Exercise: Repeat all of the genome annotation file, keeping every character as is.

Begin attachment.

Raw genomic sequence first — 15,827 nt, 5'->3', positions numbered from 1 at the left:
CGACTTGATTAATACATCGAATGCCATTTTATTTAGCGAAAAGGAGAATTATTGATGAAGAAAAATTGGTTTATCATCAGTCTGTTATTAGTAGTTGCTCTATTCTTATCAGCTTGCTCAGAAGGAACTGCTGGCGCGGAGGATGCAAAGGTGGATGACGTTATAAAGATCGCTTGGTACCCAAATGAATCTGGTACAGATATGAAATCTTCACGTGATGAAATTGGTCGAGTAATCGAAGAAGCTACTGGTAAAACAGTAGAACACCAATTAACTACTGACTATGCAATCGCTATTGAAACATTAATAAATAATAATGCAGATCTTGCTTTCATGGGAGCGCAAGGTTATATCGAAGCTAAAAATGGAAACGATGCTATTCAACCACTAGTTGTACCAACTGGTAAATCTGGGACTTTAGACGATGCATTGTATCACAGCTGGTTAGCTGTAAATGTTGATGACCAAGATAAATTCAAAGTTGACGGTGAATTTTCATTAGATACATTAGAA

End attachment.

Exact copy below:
Raw genomic sequence first — 15,827 nt, 5'->3', positions numbered from 1 at the left:
CGACTTGATTAATACATCGAATGCCATTTTATTTAGCGAAAAGGAGAATTATTGATGAAGAAAAATTGGTTTATCATCAGTCTGTTATTAGTAGTTGCTCTATTCTTATCAGCTTGCTCAGAAGGAACTGCTGGCGCGGAGGATGCAAAGGTGGATGACGTTATAAAGATCGCTTGGTACCCAAATGAATCTGGTACAGATATGAAATCTTCACGTGATGAAATTGGTCGAGTAATCGAAGAAGCTACTGGTAAAACAGTAGAACACCAATTAACTACTGACTATGCAATCGCTATTGAAACATTAATAAATAATAATGCAGATCTTGCTTTCATGGGAGCGCAAGGTTATATCGAAGCTAAAAATGGAAACGATGCTATTCAACCACTAGTTGTACCAACTGGTAAATCTGGGACTTTAGACGATGCATTGTATCACAGCTGGTTAGCTGTAAATGTTGATGACCAAGATAAATTCAAAGTTGACGGTGAATTTTCATTAGATACATTAGAA